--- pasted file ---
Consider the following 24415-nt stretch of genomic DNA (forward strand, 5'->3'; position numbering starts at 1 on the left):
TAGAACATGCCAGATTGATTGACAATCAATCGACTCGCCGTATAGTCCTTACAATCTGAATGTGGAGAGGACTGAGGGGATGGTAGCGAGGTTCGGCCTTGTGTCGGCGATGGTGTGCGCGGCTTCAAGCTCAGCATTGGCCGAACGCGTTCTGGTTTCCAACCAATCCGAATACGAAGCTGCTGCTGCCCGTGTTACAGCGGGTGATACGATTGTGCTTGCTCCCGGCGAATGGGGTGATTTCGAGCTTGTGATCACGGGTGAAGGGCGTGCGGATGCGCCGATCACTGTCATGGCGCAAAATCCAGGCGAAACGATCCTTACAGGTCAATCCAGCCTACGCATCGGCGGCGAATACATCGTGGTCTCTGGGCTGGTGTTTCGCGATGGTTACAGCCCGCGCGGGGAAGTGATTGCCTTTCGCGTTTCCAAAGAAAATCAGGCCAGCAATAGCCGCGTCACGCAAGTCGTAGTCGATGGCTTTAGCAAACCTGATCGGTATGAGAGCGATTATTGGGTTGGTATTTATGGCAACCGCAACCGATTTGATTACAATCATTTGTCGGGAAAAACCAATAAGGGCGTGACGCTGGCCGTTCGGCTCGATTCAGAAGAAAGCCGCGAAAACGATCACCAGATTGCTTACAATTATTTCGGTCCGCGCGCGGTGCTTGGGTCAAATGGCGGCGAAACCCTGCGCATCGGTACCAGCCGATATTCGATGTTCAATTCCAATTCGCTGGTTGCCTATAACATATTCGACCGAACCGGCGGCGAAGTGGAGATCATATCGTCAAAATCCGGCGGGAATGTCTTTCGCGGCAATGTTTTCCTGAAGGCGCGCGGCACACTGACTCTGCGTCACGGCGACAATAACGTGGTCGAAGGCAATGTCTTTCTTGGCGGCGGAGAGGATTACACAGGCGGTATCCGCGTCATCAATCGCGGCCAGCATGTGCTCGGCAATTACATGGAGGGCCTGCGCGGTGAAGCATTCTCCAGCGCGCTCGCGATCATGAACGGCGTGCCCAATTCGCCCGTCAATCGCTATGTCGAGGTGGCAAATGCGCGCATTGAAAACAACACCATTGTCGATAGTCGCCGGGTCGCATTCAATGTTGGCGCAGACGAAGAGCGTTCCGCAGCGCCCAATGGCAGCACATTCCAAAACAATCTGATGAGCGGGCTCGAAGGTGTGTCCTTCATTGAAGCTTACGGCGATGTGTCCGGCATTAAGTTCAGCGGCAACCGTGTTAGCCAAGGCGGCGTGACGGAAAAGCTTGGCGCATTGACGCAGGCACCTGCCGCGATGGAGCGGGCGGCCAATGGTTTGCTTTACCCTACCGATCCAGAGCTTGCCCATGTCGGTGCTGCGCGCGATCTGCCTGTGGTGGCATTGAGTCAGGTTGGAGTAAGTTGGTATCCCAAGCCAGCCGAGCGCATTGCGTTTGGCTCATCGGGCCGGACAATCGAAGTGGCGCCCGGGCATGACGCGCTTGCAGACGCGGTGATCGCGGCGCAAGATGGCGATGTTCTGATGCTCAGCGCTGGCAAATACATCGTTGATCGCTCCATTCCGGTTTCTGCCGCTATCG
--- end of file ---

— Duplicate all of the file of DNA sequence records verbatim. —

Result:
Consider the following 24415-nt stretch of genomic DNA (forward strand, 5'->3'; position numbering starts at 1 on the left):
TAGAACATGCCAGATTGATTGACAATCAATCGACTCGCCGTATAGTCCTTACAATCTGAATGTGGAGAGGACTGAGGGGATGGTAGCGAGGTTCGGCCTTGTGTCGGCGATGGTGTGCGCGGCTTCAAGCTCAGCATTGGCCGAACGCGTTCTGGTTTCCAACCAATCCGAATACGAAGCTGCTGCTGCCCGTGTTACAGCGGGTGATACGATTGTGCTTGCTCCCGGCGAATGGGGTGATTTCGAGCTTGTGATCACGGGTGAAGGGCGTGCGGATGCGCCGATCACTGTCATGGCGCAAAATCCAGGCGAAACGATCCTTACAGGTCAATCCAGCCTACGCATCGGCGGCGAATACATCGTGGTCTCTGGGCTGGTGTTTCGCGATGGTTACAGCCCGCGCGGGGAAGTGATTGCCTTTCGCGTTTCCAAAGAAAATCAGGCCAGCAATAGCCGCGTCACGCAAGTCGTAGTCGATGGCTTTAGCAAACCTGATCGGTATGAGAGCGATTATTGGGTTGGTATTTATGGCAACCGCAACCGATTTGATTACAATCATTTGTCGGGAAAAACCAATAAGGGCGTGACGCTGGCCGTTCGGCTCGATTCAGAAGAAAGCCGCGAAAACGATCACCAGATTGCTTACAATTATTTCGGTCCGCGCGCGGTGCTTGGGTCAAATGGCGGCGAAACCCTGCGCATCGGTACCAGCCGATATTCGATGTTCAATTCCAATTCGCTGGTTGCCTATAACATATTCGACCGAACCGGCGGCGAAGTGGAGATCATATCGTCAAAATCCGGCGGGAATGTCTTTCGCGGCAATGTTTTCCTGAAGGCGCGCGGCACACTGACTCTGCGTCACGGCGACAATAACGTGGTCGAAGGCAATGTCTTTCTTGGCGGCGGAGAGGATTACACAGGCGGTATCCGCGTCATCAATCGCGGCCAGCATGTGCTCGGCAATTACATGGAGGGCCTGCGCGGTGAAGCATTCTCCAGCGCGCTCGCGATCATGAACGGCGTGCCCAATTCGCCCGTCAATCGCTATGTCGAGGTGGCAAATGCGCGCATTGAAAACAACACCATTGTCGATAGTCGCCGGGTCGCATTCAATGTTGGCGCAGACGAAGAGCGTTCCGCAGCGCCCAATGGCAGCACATTCCAAAACAATCTGATGAGCGGGCTCGAAGGTGTGTCCTTCATTGAAGCTTACGGCGATGTGTCCGGCATTAAGTTCAGCGGCAACCGTGTTAGCCAAGGCGGCGTGACGGAAAAGCTTGGCGCATTGACGCAGGCACCTGCCGCGATGGAGCGGGCGGCCAATGGTTTGCTTTACCCTACCGATCCAGAGCTTGCCCATGTCGGTGCTGCGCGCGATCTGCCTGTGGTGGCATTGAGTCAGGTTGGAGTAAGTTGGTATCCCAAGCCAGCCGAGCGCATTGCGTTTGGCTCATCGGGCCGGACAATCGAAGTGGCGCCCGGGCATGACGCGCTTGCAGACGCGGTGATCGCGGCGCAAGATGGCGATGTTCTGATGCTCAGCGCTGGCAAATACATCGTTGATCGCTCCATTCCGGTTTCTGCCGCTATCG